While Puma's recent decision to continue sponsoring Usain Bolt seemed like a no-brainer, the story was somewhat different a decade ago.
Nowadays, Bolt is widely regarded as the fastest sprinter ever, having won both the 100m and 200m races at the last two Olympic Games. In both years he was also part of the winning team in the 4x100m relay. Plus, he holds eight World Championship gold medals.
However, Jochen Zeitz, then CEO of Puma, told
that he considered dropping the Jamaican athlete after he failed to shine at the 2004 Olympics in Athens and was criticized for his unprofessional approach.
"We said, 'Well, he's a young guy, but he doesn't really want to train as a hard as he should. He has all the potential but he does get injured. If he doesn't practice he's never going to be great,'" Zeitz said.
Zeitz had a meeting with his team at Puma and they decided it was time to release Bolt, who had joined the brand in 2002. However, the decision did not sit well with Zeitz, who reversed it soon afterwards.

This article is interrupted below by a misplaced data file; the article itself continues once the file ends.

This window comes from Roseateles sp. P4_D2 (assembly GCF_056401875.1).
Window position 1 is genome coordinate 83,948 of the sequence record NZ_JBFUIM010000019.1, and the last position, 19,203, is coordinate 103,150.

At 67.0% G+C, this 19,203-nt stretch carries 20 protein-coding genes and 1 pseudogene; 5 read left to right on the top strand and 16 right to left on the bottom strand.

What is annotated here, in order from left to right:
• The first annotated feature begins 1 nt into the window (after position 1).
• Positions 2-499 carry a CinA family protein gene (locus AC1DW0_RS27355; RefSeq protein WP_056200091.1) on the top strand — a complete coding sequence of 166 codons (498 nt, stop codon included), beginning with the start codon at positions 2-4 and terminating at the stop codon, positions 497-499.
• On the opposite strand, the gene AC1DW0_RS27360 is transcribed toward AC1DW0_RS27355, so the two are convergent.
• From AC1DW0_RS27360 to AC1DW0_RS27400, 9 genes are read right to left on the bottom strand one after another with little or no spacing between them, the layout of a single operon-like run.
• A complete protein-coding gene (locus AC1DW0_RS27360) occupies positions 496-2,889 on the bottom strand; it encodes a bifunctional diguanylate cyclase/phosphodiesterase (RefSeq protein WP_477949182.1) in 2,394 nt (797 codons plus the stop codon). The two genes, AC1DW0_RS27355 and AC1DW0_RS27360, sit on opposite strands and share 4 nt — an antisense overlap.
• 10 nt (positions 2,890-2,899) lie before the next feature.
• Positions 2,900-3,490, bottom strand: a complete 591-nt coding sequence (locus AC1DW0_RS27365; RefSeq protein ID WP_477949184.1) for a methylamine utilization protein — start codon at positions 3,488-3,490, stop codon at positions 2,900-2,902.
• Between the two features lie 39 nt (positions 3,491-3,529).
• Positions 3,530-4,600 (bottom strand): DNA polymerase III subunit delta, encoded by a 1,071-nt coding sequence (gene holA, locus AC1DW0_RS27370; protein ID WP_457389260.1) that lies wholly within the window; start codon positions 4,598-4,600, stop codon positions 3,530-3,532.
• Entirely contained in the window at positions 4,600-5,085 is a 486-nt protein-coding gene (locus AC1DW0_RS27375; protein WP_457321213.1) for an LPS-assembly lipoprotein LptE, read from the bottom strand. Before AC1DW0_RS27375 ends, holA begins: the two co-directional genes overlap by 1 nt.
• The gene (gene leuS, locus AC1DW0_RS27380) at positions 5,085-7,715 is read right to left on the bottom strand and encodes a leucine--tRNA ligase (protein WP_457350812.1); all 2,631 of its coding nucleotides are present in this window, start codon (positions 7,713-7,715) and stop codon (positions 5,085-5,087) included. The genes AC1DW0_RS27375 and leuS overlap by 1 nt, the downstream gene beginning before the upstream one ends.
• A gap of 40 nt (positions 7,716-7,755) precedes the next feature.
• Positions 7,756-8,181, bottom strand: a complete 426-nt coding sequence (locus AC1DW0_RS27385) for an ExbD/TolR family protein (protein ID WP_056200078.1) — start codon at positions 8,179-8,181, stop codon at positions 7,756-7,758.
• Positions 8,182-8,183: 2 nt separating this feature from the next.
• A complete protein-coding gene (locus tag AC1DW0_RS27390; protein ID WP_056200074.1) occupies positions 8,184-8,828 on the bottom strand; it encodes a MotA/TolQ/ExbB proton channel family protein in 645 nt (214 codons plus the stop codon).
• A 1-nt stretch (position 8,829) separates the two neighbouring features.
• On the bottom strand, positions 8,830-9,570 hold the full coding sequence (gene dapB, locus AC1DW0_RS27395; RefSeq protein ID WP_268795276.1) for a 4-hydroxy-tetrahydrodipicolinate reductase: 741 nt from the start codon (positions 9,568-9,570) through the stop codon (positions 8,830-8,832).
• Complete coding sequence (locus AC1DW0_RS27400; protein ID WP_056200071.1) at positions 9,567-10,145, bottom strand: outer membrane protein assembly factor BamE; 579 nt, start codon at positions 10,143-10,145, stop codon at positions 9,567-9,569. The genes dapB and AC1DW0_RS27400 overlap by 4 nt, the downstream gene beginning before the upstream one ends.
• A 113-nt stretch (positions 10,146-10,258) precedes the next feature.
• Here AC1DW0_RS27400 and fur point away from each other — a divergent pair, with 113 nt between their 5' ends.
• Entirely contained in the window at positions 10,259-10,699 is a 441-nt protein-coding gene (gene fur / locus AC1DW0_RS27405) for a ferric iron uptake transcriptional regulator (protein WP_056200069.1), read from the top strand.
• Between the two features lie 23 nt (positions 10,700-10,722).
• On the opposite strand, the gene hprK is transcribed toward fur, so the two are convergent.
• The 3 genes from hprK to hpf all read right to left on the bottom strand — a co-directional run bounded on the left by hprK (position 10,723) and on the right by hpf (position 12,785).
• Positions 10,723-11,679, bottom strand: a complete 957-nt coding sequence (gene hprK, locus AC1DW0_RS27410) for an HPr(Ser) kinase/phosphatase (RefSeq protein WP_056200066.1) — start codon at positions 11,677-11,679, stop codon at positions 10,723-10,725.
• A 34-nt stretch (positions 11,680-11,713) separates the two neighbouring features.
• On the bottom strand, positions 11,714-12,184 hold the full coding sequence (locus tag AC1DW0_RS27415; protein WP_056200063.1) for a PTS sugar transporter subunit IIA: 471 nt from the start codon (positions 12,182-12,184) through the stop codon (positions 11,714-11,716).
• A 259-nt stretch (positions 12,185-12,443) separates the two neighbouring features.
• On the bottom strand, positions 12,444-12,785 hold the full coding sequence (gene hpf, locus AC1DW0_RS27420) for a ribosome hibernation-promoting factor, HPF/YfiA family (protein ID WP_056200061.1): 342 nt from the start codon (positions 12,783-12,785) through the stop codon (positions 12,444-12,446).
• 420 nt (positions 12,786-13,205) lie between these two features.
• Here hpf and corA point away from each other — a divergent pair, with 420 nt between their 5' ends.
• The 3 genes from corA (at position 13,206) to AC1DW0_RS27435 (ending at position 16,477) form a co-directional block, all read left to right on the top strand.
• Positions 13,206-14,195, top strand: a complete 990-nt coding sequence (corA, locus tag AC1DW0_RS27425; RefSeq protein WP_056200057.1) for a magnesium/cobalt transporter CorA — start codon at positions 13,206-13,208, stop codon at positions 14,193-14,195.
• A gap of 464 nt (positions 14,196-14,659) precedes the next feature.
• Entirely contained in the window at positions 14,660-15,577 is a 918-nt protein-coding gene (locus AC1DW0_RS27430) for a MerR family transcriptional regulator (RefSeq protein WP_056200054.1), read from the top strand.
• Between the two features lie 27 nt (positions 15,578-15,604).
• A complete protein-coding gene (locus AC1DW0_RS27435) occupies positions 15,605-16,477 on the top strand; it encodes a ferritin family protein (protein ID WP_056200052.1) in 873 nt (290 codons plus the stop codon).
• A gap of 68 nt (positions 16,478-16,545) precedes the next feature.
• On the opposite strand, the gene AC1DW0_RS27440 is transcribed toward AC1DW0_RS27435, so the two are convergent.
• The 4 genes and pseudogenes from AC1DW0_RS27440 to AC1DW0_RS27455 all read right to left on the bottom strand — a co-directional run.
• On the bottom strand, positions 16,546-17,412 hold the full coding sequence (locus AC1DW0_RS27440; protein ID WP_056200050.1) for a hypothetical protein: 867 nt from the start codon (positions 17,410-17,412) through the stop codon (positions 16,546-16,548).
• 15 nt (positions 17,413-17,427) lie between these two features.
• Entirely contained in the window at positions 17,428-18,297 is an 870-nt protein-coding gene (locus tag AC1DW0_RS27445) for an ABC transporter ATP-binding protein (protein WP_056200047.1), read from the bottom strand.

"It was only a couple of weeks later that I said, 'Well, I don't think that's a good idea. Let's just stick with him. I'm sure he can pull it off,'" he told CNBC. "'He's great. He has a great personality. He's a great guy and if he gets a good coach he can do miracles, and let's just stand by him and support him in these difficult times.'"
Shortly afterwards, Bolt was working with new coach Glen Mills, who has since been credited with helping Bolt become a world champion.
"I would have certainly bitten myself if we had continued to actually let him go, so (I am) very thankful for that spark of inspiration," Zeitz said.
Last week, Bolt announced he was renewing his sponsorship deal with Puma until after the 2016 Olympics Games in Rio de Janeiro. Puma is said to be paying Bolt $10 million a year, making the deal the biggest in athletics.
Regarding Bolt's turnaround, Zeitz said: "I think he doesn't like losing and ultimately he realised that he needed to pull himself together. He enjoyed life, he enjoyed his early fame, but he realised that if he didn't really start working hard, he wouldn't have the career that he wanted to have."